When in life are you the most miserable? Is it during your frustrating, zit-filled teenage years? Maybe it’s when you are retired and bummed in your seventies?
Somewhere in between?
Actually, the US’s National Bureau of Economic Research thinks it’s the precise age of 47.2. Of course, all studies need to be taken with a mountain of salt, but the more you think about it, the more it might be true.
47.2 years old could be the time when your kids are graduating from high school and getting ready for college — the empty-nesting period looms. It could be the time when you start to see your parents declining in health. Now it’s all up to you.
These crossroads cause many executives to pause — and the "What have I been doing with my time?" questions begin to fly. What do you (and your life partner, if any) want to do now that you are in the middle years? Do you need to keep climbing that ladder to get into the C-suite? Are those joints creaking a little extra loud on the golf course? Can you get away with doing less? Enjoying more?
This introspection is natural and expected. Ask yourself the following three questions early this year — and be better prepared to shift your life and career in a more fulfilling direction.
Is My Work Truly Enjoyable?
Let’s be honest — it’s easy to make excuses for why your work brings you joy. Lots of people do it.
Does this sound familiar? “I’ve just always had such a passion for software and spreadsheets — oh and leading cross-functional teams across the globe. It’s why I leap out of bed at 3:30 a.m. each day, run six miles, hit the Peloton, walk my dogs, and read a book before my 15-hour executive workday.”
Hey, if that’s you, more power to you. But I’d wager that’s likely not how you feel. Are you really being honest with yourself?
If you are like millions of others — maybe even drifting through work in an aimless or apathetic way — it’s time to take action. Start by grabbing scratch paper and putting pen to paper; write down five things you’d rather be doing right now. What’s on that list? Traveling? Fishing? Hiking?
Now ask yourself, is there anything that you can do with your career to bring you closer to those passions? Odds are, the skills you’ve developed over the years can be useful in a more fulfilling direction, as well.
Is My Career Building Toward The Future I Want?
The most fulfilling careers grow with passion and excitement — they are alive and fluid. They get better with time, commitment and intentional decisions that build toward a reality greater than a solo act. A legacy.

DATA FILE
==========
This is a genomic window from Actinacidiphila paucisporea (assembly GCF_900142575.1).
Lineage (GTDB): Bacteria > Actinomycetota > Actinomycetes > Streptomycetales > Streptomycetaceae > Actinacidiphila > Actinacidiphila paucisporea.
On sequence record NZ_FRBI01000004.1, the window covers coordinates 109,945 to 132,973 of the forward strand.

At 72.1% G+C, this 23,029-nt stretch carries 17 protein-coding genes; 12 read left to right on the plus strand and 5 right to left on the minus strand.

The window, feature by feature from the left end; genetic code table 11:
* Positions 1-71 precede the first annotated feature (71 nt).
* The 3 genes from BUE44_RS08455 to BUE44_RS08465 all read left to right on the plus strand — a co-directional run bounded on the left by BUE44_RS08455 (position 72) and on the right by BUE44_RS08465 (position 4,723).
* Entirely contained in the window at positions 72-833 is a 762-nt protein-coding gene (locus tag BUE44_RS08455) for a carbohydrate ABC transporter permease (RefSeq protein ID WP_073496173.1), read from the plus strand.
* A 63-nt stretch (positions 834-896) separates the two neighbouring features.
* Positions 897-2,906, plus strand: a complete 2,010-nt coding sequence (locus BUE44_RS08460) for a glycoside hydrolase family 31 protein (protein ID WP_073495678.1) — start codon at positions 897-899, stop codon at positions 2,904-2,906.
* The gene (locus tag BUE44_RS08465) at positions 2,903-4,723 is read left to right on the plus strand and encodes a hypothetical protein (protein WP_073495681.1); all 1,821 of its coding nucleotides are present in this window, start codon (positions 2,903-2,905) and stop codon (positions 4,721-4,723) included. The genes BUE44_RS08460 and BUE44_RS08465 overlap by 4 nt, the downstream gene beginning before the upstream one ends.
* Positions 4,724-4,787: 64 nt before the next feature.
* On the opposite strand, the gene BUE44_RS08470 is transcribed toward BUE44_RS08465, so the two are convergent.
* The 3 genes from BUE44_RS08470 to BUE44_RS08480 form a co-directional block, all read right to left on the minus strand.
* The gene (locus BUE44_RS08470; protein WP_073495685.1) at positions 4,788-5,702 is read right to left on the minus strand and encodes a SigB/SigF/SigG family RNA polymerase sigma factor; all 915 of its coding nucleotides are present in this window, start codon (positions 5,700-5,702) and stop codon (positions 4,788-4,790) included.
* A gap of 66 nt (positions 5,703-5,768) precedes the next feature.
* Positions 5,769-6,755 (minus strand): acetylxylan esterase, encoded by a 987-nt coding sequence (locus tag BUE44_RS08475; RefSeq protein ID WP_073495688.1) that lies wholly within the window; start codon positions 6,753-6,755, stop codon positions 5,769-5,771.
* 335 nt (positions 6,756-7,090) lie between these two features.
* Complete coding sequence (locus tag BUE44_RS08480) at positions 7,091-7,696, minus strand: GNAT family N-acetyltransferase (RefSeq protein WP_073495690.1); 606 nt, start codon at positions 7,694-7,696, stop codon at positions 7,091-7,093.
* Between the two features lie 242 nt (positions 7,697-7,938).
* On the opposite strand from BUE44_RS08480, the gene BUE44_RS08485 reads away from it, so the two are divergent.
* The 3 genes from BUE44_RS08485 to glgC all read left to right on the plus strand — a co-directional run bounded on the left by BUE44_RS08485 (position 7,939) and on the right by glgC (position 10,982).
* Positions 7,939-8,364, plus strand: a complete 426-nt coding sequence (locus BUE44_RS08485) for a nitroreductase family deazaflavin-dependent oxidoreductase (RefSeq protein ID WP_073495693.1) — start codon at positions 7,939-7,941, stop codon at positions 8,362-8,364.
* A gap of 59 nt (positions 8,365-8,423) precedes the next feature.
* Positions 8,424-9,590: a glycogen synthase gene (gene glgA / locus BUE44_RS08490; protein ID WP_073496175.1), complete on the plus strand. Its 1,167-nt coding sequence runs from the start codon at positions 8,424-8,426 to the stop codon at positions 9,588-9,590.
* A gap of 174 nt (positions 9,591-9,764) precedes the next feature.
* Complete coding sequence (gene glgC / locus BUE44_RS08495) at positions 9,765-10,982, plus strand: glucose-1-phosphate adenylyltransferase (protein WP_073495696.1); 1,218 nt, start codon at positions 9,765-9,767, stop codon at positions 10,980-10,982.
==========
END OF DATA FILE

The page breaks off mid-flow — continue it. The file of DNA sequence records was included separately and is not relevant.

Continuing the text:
Fulfilling careers are not past triumphs and glories — they are not stagnant financial safety nets or placeholders until you figure out what you finally want to do when you grow up.
When you talk to others about your career, do you talk about everything you’ve done in the past — or do you talk about all the ambitions you’re working toward?
If you find yourself telling the same old story, and you share a tired narrative with others, you’re doing yourself a disservice. People either won’t know how to help you, or they’ll only think about you for what you’ve done before. This means opportunities that come your way will likely be more of the same.
Rather, start talking to others about the future you want (even if you have no idea how to achieve it). Start to reframe your future and share with as many people as will listen. People will start to think about where you’re going next — and if they know how to help you or make introductions. This means your opportunities will likely be fresh and exciting.
Is My Career Still Relevant In 2022?
Career relevance is pretty hard to face, but it must be addressed. You know, when every subject you are an expert in was the industry status-quo ... eight years ago.
This is a particularly tough pill to swallow in the tech world. It ties into a fun stat — humans double their data creation every 18 months. This means your skills become outdated faster than ever before.
Think about how you’re positioning your expertise and whether you are truly marketing your most valuable skills. The more experienced you become in your career, the more you need to create distance between your expertise and the younger generation that’s filling the labor market.
Consider shifting your career narrative to discuss more about your soft skills — your team leadership and the x-factors that only a tenured senior executive could compete with.
The reframing of your career requires an introspective look and gut check at yourself, with careful attention paid to make sure you don’t unintentionally position yourself for weak-fit roles or anything that distances yourself from your future ambitions.
Actions That Speak Loud
Simply asking these questions shouldn’t be the end of the line for your future plans. You should be exceptionally mindful about how to be in a career you truly enjoy and how to build toward a legacy you can feel pride in.
This year, shift the way that you talk about yourself. Consider how to be more authentic with how you approach your life.
Uplevel how you are perceived publicly. Update your résumé, polish your LinkedIn, reflect on your other social channels, explore new networks, start interviewing with new industries — break the rut.
Reach out and call people who you trust and care about to get honest feedback about where you are in life.
Avoid the ruts and the second-nature way many approach their career. What you’ll get in return is a feeling that the future is wide open instead of being miserable about the present or living solely in the past.
A version of this post originally appeared on Forbes.